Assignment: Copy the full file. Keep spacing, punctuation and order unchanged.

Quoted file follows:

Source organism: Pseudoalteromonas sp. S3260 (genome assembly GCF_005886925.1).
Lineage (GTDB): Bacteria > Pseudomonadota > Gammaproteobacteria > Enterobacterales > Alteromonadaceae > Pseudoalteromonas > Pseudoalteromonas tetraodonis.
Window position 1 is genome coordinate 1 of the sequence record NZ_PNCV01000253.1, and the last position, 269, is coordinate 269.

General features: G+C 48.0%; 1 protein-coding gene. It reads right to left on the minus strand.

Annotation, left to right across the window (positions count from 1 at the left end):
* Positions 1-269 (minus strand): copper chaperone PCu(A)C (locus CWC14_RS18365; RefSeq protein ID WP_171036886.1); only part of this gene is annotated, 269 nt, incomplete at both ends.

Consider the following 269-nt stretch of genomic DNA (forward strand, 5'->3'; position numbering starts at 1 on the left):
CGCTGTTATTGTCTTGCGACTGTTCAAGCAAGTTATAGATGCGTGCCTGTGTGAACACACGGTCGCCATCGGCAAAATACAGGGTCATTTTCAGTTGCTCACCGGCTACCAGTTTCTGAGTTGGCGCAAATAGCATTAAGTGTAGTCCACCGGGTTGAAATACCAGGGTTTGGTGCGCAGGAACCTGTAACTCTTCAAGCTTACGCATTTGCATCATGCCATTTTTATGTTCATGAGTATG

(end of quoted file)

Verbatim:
Source organism: Pseudoalteromonas sp. S3260 (genome assembly GCF_005886925.1).
Lineage (GTDB): Bacteria > Pseudomonadota > Gammaproteobacteria > Enterobacterales > Alteromonadaceae > Pseudoalteromonas > Pseudoalteromonas tetraodonis.
Window position 1 is genome coordinate 1 of the sequence record NZ_PNCV01000253.1, and the last position, 269, is coordinate 269.

General features: G+C 48.0%; 1 protein-coding gene. It reads right to left on the minus strand.

Annotation, left to right across the window (positions count from 1 at the left end):
* Positions 1-269 (minus strand): copper chaperone PCu(A)C (locus CWC14_RS18365; RefSeq protein ID WP_171036886.1); only part of this gene is annotated, 269 nt, incomplete at both ends.

Consider the following 269-nt stretch of genomic DNA (forward strand, 5'->3'; position numbering starts at 1 on the left):
CGCTGTTATTGTCTTGCGACTGTTCAAGCAAGTTATAGATGCGTGCCTGTGTGAACACACGGTCGCCATCGGCAAAATACAGGGTCATTTTCAGTTGCTCACCGGCTACCAGTTTCTGAGTTGGCGCAAATAGCATTAAGTGTAGTCCACCGGGTTGAAATACCAGGGTTTGGTGCGCAGGAACCTGTAACTCTTCAAGCTTACGCATTTGCATCATGCCATTTTTATGTTCATGAGTATG